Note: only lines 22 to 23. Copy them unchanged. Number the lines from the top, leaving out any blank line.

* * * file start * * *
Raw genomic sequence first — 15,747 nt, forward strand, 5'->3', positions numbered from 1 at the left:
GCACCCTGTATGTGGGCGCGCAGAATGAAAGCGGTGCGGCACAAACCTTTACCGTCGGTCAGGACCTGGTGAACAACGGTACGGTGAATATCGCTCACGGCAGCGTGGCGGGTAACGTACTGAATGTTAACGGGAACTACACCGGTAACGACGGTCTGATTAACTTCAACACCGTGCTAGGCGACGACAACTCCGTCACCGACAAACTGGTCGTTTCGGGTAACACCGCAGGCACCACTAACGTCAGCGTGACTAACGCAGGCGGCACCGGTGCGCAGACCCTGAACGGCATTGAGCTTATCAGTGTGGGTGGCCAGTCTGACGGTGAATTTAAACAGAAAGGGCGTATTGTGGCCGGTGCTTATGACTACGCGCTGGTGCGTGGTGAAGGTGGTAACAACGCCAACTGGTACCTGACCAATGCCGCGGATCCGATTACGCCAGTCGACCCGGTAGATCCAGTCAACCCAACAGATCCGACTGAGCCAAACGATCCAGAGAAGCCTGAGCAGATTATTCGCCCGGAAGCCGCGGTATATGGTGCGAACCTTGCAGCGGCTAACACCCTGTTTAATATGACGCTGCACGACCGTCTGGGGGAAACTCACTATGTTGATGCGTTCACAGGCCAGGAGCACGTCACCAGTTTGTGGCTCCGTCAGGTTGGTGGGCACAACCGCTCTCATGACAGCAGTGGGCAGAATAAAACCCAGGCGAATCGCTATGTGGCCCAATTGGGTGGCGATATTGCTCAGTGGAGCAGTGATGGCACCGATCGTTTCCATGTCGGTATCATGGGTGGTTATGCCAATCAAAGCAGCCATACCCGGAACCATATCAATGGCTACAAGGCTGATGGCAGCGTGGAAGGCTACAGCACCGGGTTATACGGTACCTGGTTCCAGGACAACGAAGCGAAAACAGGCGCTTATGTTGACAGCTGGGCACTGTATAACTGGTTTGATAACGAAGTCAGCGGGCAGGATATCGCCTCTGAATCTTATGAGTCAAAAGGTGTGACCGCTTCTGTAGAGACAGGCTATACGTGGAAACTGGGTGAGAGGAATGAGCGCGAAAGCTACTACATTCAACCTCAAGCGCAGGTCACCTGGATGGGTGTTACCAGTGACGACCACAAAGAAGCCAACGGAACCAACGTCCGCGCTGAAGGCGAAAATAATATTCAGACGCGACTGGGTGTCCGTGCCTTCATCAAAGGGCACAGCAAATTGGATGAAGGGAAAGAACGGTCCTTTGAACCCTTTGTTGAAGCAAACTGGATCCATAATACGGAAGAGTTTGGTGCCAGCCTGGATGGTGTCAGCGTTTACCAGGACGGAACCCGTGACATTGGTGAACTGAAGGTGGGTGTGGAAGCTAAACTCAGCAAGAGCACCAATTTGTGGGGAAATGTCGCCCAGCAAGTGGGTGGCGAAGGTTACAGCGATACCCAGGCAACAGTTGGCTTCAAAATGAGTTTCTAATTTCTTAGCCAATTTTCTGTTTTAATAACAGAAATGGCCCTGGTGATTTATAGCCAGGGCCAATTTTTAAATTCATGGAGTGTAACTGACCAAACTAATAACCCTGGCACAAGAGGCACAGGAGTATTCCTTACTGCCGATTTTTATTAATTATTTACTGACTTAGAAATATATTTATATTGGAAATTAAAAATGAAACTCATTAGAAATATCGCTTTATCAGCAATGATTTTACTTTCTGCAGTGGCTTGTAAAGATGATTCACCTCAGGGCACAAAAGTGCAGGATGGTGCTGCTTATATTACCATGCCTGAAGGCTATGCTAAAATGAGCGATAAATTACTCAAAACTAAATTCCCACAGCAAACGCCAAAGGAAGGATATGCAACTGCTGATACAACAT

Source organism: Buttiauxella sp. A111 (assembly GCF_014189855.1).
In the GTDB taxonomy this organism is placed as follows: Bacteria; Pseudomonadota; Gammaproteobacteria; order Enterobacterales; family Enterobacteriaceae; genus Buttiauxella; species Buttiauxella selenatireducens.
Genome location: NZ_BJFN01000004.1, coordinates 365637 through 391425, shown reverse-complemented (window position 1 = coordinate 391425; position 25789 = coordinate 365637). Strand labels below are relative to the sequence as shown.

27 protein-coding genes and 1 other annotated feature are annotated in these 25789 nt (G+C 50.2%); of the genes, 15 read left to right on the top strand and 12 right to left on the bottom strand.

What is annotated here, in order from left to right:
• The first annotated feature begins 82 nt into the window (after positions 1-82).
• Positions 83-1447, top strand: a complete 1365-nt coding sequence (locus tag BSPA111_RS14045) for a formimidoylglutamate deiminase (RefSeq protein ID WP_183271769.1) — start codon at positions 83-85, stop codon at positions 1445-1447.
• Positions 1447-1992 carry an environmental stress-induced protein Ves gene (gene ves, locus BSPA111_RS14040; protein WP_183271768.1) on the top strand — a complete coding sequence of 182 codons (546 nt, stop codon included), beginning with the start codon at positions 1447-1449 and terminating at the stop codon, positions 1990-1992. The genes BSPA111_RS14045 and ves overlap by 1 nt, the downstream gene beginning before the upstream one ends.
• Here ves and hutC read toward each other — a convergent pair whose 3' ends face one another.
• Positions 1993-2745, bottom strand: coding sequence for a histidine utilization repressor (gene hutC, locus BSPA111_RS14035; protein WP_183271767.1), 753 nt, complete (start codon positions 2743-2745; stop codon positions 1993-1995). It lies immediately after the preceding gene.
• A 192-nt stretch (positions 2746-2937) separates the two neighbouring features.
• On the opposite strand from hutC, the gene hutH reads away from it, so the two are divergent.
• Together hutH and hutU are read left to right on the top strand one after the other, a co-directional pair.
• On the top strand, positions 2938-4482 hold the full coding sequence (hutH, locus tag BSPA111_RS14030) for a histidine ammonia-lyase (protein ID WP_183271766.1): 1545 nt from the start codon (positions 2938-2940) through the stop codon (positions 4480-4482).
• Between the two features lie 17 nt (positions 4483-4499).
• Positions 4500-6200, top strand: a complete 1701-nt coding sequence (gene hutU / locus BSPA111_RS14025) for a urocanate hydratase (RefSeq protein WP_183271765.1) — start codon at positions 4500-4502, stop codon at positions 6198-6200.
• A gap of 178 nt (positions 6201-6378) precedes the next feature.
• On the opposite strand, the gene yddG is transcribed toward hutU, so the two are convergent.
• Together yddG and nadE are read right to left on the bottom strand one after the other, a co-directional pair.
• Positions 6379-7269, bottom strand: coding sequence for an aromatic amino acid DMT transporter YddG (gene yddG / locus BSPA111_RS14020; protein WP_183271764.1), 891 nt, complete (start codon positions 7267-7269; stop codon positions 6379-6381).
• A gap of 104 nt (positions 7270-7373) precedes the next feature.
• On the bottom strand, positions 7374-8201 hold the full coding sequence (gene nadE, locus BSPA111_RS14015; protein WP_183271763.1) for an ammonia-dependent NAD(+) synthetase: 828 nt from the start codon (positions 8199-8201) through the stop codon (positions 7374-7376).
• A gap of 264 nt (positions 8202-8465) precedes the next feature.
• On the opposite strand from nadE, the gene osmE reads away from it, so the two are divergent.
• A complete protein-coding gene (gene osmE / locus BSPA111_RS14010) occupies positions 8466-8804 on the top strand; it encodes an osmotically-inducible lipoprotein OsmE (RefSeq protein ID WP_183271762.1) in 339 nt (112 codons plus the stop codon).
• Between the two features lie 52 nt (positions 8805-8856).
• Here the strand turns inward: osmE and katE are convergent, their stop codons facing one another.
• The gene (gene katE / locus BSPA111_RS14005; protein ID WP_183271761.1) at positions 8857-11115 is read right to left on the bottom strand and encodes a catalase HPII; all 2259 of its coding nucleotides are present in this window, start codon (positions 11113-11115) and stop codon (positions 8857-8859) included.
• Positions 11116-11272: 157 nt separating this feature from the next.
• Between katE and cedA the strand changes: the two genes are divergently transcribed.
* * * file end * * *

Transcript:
• Positions 6379-7269, bottom strand: coding sequence for an aromatic amino acid DMT transporter YddG (gene yddG / locus BSPA111_RS14020; protein WP_183271764.1), 891 nt, complete (start codon positions 7267-7269; stop codon positions 6379-6381).
• A gap of 104 nt (positions 7270-7373) precedes the next feature.